Friday, May 7, 2010

Israel won't react to UN-call for nuclear free M-East

Israel has no plan to review its nuclear policies, a government official said on Friday, playing down efforts by world powers at a U.N. non-proliferation conference to promote a Middle East free of atomic arms, Reuters reports. Hoping to win Arab backing for sanctions against Iran, the United States and other permanent U.N. Security Council members on Wednesday called for ways to be found to implement a 1995 initiative that would guarantee nuclear disarmament in a region where Israel is widely assumed to have the only such weapons.
The declaration followed campaigning by Egypt to focus attention, during this month's nuclear Non-Proliferation Treaty (NPT) conference, on non-signatory Israel, which has set peace with all its neighbors as a precondition for joining the pact.
"There is nothing new here, and no reason for a change of direction on our part," a senior Israeli official told Reuters.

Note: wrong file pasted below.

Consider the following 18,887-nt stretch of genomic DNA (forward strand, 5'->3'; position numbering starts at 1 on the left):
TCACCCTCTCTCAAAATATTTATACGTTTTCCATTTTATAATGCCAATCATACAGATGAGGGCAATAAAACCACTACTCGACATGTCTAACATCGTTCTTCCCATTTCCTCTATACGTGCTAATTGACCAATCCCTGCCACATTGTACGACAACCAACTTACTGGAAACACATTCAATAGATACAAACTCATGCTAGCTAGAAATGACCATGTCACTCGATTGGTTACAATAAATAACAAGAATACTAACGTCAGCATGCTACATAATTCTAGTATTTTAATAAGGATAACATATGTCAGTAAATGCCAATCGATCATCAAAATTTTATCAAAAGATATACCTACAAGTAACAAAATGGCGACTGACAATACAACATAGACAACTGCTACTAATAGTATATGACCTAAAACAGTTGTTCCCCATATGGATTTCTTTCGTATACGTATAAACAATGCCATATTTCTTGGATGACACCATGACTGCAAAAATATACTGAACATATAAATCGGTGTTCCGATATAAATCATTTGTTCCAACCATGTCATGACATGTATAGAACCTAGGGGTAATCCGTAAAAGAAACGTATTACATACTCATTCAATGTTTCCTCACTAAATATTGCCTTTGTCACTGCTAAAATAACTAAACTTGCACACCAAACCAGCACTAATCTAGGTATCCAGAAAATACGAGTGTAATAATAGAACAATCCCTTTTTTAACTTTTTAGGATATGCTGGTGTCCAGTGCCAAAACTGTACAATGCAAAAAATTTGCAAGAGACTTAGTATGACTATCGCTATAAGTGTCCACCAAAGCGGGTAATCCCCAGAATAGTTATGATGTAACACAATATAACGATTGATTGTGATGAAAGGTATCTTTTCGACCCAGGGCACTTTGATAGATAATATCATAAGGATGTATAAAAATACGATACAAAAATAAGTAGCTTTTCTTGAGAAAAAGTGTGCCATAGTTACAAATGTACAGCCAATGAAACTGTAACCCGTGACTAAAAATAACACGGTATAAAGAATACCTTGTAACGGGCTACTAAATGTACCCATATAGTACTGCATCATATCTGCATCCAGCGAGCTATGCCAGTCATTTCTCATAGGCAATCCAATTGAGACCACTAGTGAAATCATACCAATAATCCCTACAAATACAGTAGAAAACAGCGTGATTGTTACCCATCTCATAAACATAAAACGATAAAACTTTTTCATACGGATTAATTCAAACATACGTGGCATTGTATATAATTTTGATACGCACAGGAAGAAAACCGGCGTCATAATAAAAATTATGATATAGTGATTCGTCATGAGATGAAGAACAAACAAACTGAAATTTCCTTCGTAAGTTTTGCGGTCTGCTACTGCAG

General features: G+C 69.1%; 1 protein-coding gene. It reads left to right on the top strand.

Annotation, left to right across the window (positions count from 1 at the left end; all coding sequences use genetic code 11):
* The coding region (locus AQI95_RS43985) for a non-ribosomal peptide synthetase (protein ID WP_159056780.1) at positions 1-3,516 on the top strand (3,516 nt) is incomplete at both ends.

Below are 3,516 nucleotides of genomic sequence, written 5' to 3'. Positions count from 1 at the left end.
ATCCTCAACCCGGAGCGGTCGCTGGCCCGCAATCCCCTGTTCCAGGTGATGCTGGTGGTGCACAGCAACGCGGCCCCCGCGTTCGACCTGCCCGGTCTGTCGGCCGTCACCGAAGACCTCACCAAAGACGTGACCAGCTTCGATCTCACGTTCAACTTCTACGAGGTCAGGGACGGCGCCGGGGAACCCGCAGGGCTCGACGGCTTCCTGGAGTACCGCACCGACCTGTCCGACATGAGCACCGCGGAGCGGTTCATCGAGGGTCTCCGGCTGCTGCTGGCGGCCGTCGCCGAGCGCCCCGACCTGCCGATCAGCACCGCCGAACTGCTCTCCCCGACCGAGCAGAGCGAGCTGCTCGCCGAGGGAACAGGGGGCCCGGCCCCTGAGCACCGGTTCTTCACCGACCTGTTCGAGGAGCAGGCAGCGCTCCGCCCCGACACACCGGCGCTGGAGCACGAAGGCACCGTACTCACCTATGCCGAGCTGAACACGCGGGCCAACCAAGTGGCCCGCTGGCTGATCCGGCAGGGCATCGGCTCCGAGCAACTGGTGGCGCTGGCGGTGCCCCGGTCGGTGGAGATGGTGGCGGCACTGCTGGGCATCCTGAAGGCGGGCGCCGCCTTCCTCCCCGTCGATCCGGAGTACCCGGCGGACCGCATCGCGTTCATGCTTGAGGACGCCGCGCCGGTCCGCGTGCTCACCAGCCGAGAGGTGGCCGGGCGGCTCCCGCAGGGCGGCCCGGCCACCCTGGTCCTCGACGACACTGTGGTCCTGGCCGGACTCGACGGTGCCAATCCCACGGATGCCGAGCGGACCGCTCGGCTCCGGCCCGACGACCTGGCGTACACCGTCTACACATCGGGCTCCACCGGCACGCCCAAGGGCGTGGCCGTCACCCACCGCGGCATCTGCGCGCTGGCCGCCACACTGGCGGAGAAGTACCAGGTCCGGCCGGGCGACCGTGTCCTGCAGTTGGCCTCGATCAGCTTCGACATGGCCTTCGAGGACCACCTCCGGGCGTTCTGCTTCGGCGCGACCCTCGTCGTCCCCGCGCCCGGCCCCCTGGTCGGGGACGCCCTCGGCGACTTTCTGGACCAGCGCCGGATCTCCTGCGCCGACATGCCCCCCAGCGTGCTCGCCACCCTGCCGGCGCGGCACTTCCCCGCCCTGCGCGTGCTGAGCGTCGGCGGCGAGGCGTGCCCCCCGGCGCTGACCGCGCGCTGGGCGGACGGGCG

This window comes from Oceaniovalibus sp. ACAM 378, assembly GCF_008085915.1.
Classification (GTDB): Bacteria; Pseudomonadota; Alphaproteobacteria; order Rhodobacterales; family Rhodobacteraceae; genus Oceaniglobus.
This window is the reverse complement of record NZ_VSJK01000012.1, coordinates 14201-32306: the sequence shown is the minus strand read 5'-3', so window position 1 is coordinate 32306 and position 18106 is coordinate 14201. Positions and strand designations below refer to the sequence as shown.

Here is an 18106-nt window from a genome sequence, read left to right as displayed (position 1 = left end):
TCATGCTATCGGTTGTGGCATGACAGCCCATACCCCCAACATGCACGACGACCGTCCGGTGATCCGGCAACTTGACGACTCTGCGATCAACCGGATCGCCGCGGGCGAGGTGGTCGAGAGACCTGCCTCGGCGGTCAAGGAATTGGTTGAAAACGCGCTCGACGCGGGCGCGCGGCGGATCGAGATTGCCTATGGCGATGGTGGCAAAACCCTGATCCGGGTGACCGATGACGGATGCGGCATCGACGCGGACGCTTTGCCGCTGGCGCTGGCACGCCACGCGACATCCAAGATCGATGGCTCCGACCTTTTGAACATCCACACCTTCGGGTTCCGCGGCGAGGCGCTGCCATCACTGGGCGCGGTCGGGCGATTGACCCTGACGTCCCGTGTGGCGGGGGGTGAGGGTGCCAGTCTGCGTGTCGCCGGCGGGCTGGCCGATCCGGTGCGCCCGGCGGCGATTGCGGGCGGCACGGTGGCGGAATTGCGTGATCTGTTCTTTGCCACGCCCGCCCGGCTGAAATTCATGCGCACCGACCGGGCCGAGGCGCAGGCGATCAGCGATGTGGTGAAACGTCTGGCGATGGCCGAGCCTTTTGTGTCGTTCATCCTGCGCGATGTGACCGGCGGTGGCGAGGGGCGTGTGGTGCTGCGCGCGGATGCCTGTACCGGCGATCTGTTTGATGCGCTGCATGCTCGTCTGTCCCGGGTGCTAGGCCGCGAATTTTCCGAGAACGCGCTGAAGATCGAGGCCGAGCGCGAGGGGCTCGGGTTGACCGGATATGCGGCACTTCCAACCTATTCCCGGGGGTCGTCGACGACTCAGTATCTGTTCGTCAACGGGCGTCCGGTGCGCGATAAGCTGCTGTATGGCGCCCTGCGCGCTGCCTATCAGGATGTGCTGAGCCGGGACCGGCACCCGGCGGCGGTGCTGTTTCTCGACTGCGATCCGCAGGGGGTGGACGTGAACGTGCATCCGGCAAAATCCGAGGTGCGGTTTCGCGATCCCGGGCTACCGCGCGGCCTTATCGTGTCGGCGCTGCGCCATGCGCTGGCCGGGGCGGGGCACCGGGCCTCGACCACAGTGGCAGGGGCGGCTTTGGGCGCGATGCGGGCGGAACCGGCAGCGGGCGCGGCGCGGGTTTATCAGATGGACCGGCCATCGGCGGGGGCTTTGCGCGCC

Egypt, which heads a powerful bloc of non-aligned developing nations, has circulated a proposal to the NPT's 189 signatories calling for a conference by next year on ridding the Middle East of nuclear weapons, with all regional countries taking part. The United States and Russia, with the support of Britain, France and China, have been negotiating with Egypt to come up with an acceptable compromise proposal, Western diplomats say. U.S. Undersecretary of State Ellen Tauscher told an audience of delegates and reporters on Wednesday it was hard to imagine negotiating "any kind of free zone in the absence of a comprehensive peace plan that is running on a parallel track."
 Reactor at Dimona in Israel

 Iran, an NPT signatory whose uranium enrichment has stirred Western fears of an illicit bomb project -- despite Tehran's denials -- spurns the Jewish state.The Obama administration's outreach to Iran has prompted some analysts to predict the United States will reassess its 40-year-old "don't ask, don't tell" policy toward an Israeli arsenal that is believed to include some 200 atomic warheads -- a grievance and perceived threat among many Arabs and Muslims.But the Israeli official said the administration's attitude on this matter was so far "identical" to the line taken by its predecessors.

No comments: